Steve Smith has always been a victim of mistaken identity. People laughed at him more than they laughed with him. Right from his young age where his dances on the pitch were considered funny. His technique made everyone sledge him. The players, commentators, fans and people who don’t know cricket. Everyone. He was a mismatch in the Australian team. He had no one to go to, look up to. You cannot blame them either. Each player in the team followed the same textbook, and the book was rewarding them. It is not like they don’t think ‘Out of the box’, but they didn’t need one. His barks and blows weren’t helping him either.
Lesser did Smith know that his power has always been transforming his flaws into success. He was a diamond with flaws. As Confucius goes, Better a diamond with a flaw than a pebble without.
Of course, the transformation didn’t happen in a day or two. When he came into the side, Smith was a bowler who can bat. He hardly had an opportunity to bat and when he had, he made fun of himself. It took him time to realise his strengths.
His power was his strong bottom hand grip. He takes off-stump guard, moves a bit towards his off-side further. Bowl him the off-stump line, even the fourth-stump line, he is a position where that would be his leg side. The bottom hand grip once again helps him to cover the areas around the stump. But 2010’s Smith had difficulties in bringing the bat down at the right time. He played away from his body, and once he was through with the shot, he couldn’t change at the last minute.
With time, Smith learnt what troubled him. He started to play the ball late, in fact, later than most of the cricketers in the world but he gets into the position earlier. Most importantly, he bends his knee more now. After a little wave with the bat, he bends and waits for the bowler to bowl, and with a bit of backlift, His right shoulder, right arm, his hip and his right leg moves in harmony, he creates a space for himself, hits the ball wherever he wants. He gained the art of balancing after hitting the delivery. He gained the art of finishing the shots. He stopped worrying about his technique, started to enjoy his game in the middle, made sure his mind was clear. Most importantly, he understood the importance of mastering his techniques through hours of practice. He developed an immense amount of patience as well to bear all the critics who kept questioning his technique.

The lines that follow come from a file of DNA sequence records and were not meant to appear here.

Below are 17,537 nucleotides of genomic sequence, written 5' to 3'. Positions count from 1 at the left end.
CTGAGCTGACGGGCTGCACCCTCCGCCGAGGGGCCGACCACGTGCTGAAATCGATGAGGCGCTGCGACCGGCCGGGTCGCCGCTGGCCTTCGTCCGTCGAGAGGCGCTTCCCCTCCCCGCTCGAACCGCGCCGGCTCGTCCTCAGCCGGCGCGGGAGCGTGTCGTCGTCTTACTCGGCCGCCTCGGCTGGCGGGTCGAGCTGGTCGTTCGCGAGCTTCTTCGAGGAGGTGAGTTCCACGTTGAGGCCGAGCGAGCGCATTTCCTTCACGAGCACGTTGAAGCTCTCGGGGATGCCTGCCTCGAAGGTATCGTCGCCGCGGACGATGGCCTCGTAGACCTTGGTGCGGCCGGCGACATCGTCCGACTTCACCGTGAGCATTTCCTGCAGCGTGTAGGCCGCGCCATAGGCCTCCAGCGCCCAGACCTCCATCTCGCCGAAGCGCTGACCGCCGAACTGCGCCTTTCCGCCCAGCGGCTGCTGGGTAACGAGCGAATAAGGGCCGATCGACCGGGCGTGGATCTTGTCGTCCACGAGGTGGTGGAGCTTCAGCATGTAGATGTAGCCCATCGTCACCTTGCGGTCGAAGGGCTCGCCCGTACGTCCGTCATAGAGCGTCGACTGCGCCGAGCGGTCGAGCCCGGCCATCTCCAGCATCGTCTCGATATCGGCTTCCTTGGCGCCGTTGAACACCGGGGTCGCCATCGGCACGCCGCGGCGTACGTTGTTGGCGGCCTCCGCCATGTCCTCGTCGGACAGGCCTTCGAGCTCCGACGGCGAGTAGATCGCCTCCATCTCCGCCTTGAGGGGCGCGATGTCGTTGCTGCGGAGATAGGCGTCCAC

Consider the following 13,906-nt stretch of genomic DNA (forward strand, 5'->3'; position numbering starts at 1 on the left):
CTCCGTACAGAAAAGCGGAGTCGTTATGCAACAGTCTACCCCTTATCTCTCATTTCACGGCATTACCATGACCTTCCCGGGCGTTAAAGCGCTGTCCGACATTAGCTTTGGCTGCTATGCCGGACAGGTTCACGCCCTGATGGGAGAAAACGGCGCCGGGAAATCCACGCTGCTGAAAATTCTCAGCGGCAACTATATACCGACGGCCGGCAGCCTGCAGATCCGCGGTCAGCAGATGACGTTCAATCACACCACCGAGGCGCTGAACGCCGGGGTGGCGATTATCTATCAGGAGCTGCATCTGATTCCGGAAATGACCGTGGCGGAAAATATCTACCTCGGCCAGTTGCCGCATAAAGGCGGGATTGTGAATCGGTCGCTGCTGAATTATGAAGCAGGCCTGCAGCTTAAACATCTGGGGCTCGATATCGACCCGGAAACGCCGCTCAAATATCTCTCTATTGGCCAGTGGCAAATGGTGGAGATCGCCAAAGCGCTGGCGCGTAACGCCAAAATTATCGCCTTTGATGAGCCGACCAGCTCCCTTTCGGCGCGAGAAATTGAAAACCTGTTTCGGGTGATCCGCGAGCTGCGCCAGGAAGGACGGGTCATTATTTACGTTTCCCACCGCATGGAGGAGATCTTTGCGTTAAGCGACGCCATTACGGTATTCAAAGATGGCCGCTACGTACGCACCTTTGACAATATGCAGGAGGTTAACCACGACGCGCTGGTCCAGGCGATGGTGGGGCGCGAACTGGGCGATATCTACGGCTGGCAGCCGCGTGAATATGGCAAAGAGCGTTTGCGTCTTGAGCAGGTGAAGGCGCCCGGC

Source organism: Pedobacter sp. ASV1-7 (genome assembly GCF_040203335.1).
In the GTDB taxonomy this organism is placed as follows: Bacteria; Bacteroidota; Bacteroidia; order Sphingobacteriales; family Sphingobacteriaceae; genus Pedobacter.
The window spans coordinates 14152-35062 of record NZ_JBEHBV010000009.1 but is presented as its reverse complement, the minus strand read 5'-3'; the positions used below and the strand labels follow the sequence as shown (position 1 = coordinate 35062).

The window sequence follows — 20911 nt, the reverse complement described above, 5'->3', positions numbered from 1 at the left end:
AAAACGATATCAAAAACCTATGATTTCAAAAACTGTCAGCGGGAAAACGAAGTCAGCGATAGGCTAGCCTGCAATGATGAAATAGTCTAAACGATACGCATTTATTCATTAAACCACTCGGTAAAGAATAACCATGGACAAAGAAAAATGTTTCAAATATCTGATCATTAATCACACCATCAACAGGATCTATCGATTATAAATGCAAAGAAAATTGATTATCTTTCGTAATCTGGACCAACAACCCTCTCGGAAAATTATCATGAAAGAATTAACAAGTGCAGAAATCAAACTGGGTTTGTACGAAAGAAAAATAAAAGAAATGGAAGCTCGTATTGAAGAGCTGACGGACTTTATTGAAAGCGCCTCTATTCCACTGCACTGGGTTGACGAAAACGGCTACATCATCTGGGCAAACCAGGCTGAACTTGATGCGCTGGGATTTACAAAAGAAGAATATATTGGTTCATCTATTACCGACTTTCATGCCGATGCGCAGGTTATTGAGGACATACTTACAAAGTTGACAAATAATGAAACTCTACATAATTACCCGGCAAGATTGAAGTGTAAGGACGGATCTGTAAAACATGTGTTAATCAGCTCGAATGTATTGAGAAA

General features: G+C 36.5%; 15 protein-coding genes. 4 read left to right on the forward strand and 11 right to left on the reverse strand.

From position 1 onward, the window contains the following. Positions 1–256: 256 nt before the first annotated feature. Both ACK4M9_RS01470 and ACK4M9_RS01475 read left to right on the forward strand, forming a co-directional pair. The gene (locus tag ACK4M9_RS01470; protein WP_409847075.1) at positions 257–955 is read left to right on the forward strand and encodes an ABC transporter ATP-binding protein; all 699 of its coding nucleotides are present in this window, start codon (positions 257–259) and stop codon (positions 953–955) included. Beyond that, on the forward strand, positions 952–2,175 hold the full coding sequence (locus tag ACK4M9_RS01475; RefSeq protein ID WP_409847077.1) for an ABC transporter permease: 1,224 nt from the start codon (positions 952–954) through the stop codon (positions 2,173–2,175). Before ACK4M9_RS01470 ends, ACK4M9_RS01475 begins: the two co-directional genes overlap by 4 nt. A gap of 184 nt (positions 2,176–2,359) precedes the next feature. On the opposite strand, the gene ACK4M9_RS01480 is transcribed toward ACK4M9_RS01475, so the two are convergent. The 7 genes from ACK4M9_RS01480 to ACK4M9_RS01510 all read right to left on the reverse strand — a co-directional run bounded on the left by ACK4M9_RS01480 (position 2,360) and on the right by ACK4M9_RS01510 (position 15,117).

Years later, Smith was once again was laughed at, and he had no answers this time. Things could have kept him away from cricket, but nobody can keep cricket away from him. He practiced. He practiced so much that every ball is pretty ordinary for him now. His wife bowled him day and night, forced him to get up every day to play the game and prepared him in such a way that he had answers for all the critics. Smith already knew how to tackle the critics, but this time, when he took the centre stage, things were poor. He wasn’t the king. Again, things can dethrone him, but nobody can take the warrior off him. He might not be the captain of the team, but that doesn’t mean he is going to give up easily even when everybody did.
Simply put, Smith always found his way to reply to the critics-who questioned him- and the crowd-who booed him. This is his way of battling past the boos and telling them that they suck. This is even more effective. This Smith is calm and only gets better. Calmer and it’s dangerous.